Rotating convection driven by differential bottom heating and its application
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A convection experiment was done with a rotating rectangular tank as a model of oceanic meridional overturning circulation. Heat flux was fixed at one bottom end of the tank using an electrical heater. Temperature was fixed at the other end using a cooling plate. All other boundaries were insulated. The cross sections of temperature field were made at several locations. In equilibrium, the heat input to the fluid H was the same as the meridional heat flux (heat flux from the source to the sink), so it was possible to find a scaling law relating H to the temperature difference across the tank ΔT and rotation rate f. The experimental result suggests that the meridional heat transport in the experiment was mostly due to geostrophic flows with a minor correction caused by the bottom friction. If there was no friction, the scaling law from the experiment resembles the one verified in part in the numerical model by Bryan and Cox (1967). Flow visualization and temperature sections showed that there were meridional geostrophic currents that transported heat. When the typical values of the North Atlantic are introduced, the geostrophic scaling law predicts meridional heat flux comparable to that estimated in the North Atlantic when the vertical eddy diffusivity of heat is about 1cm2s-1. Naturally, this experiment is a only crude model of the oceanic convective circulation. We do not claim that the geostrophic scaling applies in detail to the oceans, however, it may have some important use in climate modeling. For example, almost all existing box models and two-dimensional numerical models of ocean circulation use a frictional scaling law for buoyancy transport. A box model with the geostrophic scaling law is shown to be more robust to a change in the boundary forcing so that it is less likely to have a thermohaline catastrophic transition under the present conditions. It is also shown that a restoring boundary condition for salinity introduces stability to a thermal mode circulation, unless the restoring time for salinity is several orders of magnitude larger than that for temperature.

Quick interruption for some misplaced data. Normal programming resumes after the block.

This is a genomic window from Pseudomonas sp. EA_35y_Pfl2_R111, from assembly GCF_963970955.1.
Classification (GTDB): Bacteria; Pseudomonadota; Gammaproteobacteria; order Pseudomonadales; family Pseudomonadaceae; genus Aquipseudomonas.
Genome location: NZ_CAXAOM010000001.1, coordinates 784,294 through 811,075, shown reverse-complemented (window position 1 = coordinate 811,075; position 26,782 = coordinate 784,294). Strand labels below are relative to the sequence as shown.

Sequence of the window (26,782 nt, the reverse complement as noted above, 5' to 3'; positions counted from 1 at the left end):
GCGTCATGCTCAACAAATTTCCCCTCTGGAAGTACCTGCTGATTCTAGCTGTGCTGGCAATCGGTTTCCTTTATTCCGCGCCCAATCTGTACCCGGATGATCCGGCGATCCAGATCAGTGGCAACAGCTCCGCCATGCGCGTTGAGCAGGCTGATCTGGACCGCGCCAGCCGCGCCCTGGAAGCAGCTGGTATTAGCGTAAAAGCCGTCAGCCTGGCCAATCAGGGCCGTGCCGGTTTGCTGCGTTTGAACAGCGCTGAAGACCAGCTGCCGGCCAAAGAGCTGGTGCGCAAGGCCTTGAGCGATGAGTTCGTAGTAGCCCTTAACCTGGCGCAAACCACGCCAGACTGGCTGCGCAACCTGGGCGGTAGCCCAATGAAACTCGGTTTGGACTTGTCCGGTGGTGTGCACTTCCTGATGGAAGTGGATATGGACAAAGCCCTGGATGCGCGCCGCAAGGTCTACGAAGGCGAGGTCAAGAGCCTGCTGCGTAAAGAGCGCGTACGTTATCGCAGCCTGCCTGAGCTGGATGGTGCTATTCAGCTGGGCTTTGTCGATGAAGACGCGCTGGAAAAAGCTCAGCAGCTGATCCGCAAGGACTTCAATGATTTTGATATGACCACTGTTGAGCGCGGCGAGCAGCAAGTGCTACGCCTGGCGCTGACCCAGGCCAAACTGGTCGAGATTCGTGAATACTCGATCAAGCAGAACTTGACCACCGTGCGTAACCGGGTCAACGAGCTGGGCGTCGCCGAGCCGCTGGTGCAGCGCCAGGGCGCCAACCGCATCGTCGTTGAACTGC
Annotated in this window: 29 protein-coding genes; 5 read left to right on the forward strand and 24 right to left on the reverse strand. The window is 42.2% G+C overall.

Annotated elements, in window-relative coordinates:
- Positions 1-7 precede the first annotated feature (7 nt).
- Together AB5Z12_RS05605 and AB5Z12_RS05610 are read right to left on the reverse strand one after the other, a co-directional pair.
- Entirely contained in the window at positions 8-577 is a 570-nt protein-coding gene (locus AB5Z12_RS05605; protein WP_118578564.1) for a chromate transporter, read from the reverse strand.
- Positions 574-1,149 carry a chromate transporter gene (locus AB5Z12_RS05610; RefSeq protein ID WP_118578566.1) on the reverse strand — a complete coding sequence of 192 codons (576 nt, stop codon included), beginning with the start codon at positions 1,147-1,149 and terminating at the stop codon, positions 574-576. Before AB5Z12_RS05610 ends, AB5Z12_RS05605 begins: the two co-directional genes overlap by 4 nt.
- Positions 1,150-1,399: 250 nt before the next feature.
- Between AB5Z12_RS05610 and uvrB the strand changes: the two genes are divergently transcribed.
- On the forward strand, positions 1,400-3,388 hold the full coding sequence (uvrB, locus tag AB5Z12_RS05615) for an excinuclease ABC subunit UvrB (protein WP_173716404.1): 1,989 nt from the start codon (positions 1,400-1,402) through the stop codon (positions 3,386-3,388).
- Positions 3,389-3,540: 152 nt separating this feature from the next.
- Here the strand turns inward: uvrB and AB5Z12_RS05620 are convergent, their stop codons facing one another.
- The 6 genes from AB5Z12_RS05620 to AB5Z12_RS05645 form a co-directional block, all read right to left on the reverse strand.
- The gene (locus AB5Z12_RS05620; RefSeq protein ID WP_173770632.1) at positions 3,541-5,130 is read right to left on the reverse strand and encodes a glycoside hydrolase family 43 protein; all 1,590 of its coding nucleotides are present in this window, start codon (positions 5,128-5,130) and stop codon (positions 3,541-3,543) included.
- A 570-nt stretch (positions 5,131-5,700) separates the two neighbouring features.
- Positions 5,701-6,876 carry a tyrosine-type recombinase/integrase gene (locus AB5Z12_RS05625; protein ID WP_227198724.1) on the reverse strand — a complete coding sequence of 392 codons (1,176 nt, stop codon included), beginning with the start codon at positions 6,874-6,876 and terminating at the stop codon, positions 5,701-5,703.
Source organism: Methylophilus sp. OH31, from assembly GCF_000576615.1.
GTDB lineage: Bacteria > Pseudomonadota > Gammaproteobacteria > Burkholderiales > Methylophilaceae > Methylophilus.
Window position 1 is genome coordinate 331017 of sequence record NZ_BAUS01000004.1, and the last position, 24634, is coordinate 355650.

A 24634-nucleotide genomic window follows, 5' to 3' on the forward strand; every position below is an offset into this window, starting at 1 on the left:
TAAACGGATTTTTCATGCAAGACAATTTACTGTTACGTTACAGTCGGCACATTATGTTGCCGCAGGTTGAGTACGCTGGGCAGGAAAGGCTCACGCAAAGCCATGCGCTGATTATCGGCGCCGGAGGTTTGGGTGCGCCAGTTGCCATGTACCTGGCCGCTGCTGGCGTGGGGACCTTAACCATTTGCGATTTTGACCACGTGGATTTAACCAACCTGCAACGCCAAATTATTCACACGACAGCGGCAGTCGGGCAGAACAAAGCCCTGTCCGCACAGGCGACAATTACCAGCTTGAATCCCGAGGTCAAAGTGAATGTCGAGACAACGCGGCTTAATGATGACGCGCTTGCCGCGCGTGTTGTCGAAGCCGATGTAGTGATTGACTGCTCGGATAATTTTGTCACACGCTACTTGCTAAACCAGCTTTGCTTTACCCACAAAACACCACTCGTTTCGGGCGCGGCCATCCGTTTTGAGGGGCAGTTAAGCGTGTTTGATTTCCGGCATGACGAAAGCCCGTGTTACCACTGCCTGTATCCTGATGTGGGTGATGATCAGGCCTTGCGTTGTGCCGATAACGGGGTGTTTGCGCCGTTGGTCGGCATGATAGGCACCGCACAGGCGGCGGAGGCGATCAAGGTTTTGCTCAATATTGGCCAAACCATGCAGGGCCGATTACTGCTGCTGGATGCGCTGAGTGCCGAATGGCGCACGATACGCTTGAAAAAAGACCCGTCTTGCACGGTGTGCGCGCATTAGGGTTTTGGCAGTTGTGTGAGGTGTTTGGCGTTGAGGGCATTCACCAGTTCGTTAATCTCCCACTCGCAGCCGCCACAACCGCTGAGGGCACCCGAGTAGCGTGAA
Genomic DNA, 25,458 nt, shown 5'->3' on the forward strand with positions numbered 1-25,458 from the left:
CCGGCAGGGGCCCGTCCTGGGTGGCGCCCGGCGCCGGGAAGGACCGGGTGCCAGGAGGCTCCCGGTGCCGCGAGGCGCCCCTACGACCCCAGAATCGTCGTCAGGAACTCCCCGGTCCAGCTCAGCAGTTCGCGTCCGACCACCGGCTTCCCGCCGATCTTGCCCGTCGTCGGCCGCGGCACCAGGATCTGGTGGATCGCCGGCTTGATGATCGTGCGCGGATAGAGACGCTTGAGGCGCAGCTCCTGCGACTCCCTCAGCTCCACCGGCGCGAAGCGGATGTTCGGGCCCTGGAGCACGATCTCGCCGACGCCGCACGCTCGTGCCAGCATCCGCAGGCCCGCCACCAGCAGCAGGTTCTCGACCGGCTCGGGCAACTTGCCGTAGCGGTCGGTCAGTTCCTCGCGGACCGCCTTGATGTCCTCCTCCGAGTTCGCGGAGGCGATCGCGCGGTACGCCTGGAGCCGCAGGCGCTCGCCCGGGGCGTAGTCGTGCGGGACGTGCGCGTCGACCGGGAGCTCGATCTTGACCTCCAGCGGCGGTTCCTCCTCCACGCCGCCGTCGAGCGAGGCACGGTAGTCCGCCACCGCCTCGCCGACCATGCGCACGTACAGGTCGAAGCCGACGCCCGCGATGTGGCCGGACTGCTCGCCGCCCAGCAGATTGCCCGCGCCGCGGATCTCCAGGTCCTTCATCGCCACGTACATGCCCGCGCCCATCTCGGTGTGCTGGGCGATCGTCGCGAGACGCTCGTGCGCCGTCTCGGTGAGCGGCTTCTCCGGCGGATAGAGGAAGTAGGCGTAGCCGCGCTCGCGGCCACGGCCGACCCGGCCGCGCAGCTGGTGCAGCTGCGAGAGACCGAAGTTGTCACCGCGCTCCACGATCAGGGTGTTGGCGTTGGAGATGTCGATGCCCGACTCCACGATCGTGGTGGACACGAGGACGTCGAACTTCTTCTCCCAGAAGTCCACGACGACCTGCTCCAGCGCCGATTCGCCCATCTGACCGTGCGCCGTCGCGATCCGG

Submitted in partial fulfillment of the requirements for the degree of Doctor of Philosophy at the Massachusetts Institute of Technology and the Woods Hole Oceanographic Institution September 1996
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